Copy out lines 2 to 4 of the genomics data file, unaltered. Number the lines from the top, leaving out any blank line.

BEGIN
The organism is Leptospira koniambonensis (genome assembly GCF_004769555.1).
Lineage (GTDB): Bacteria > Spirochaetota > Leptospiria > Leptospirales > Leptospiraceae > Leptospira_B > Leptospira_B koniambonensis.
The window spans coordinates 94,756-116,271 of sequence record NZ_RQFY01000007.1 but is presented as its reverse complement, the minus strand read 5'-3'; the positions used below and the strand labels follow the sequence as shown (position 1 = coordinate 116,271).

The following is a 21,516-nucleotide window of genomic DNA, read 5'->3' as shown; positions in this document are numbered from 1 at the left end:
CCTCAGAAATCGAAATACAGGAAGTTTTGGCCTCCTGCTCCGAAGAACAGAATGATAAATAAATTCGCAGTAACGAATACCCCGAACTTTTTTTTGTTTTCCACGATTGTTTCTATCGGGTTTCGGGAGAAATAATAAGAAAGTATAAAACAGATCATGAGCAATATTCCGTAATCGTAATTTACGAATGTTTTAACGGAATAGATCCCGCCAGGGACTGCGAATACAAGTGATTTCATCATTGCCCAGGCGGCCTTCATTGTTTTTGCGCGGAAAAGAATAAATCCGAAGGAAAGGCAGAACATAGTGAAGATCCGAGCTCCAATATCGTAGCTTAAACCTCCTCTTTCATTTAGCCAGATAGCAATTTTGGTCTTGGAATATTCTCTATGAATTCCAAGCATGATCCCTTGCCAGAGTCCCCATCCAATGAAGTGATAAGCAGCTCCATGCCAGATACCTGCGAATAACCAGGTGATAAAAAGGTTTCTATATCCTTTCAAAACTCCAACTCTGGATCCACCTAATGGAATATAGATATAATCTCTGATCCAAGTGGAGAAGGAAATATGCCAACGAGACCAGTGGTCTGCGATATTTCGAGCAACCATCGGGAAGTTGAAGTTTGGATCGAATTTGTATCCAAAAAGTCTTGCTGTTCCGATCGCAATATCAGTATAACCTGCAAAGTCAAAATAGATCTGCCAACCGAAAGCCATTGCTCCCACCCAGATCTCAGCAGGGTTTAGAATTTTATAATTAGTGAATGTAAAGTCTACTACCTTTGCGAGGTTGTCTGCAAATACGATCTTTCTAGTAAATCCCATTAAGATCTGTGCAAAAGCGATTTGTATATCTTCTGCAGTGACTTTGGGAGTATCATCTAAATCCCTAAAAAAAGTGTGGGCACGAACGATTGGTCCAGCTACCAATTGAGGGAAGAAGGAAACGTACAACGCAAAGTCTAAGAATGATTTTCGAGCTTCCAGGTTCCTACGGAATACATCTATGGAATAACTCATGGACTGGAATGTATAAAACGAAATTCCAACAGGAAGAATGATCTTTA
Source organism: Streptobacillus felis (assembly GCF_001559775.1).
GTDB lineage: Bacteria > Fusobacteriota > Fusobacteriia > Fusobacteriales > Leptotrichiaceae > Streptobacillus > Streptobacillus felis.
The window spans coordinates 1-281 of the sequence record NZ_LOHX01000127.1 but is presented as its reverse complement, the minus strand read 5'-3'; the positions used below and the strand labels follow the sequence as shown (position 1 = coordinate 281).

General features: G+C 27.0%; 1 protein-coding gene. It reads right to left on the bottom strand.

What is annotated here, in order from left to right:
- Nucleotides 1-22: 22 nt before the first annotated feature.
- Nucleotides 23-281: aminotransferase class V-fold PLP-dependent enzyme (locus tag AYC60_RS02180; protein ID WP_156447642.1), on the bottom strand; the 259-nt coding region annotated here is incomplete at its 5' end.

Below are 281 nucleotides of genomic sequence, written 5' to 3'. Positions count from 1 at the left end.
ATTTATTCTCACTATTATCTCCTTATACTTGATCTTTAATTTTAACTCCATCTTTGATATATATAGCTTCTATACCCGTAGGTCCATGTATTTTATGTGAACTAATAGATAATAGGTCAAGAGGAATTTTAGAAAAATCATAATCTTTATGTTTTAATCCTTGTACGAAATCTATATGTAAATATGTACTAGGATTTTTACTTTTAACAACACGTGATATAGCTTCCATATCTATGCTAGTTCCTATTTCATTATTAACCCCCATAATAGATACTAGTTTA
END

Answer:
Lineage (GTDB): Bacteria > Spirochaetota > Leptospiria > Leptospirales > Leptospiraceae > Leptospira_B > Leptospira_B koniambonensis.
The window spans coordinates 94,756-116,271 of sequence record NZ_RQFY01000007.1 but is presented as its reverse complement, the minus strand read 5'-3'; the positions used below and the strand labels follow the sequence as shown (position 1 = coordinate 116,271).

The following is a 21,516-nucleotide window of genomic DNA, read 5'->3' as shown; positions in this document are numbered from 1 at the left end: